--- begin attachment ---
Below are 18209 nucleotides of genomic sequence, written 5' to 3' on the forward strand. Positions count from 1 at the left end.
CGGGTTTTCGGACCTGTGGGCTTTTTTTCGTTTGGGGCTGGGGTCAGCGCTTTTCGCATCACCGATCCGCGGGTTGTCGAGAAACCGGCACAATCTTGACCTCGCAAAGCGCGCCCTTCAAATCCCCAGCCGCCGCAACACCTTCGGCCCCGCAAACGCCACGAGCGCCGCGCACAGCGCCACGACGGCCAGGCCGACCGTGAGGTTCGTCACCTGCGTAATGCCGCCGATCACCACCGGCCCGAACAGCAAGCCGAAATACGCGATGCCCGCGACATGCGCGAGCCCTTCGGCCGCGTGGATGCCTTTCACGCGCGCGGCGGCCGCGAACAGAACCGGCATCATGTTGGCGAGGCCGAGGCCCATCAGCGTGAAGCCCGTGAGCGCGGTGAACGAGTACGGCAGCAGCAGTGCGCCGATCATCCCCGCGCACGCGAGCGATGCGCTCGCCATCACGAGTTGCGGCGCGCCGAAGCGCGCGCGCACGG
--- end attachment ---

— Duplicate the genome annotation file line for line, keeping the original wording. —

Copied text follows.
Below are 18209 nucleotides of genomic sequence, written 5' to 3' on the forward strand. Positions count from 1 at the left end.
CGGGTTTTCGGACCTGTGGGCTTTTTTTCGTTTGGGGCTGGGGTCAGCGCTTTTCGCATCACCGATCCGCGGGTTGTCGAGAAACCGGCACAATCTTGACCTCGCAAAGCGCGCCCTTCAAATCCCCAGCCGCCGCAACACCTTCGGCCCCGCAAACGCCACGAGCGCCGCGCACAGCGCCACGACGGCCAGGCCGACCGTGAGGTTCGTCACCTGCGTAATGCCGCCGATCACCACCGGCCCGAACAGCAAGCCGAAATACGCGATGCCCGCGACATGCGCGAGCCCTTCGGCCGCGTGGATGCCTTTCACGCGCGCGGCGGCCGCGAACAGAACCGGCATCATGTTGGCGAGGCCGAGGCCCATCAGCGTGAAGCCCGTGAGCGCGGTGAACGAGTACGGCAGCAGCAGTGCGCCGATCATCCCCGCGCACGCGAGCGATGCGCTCGCCATCACGAGTTGCGGCGCGCCGAAGCGCGCGCGCACGG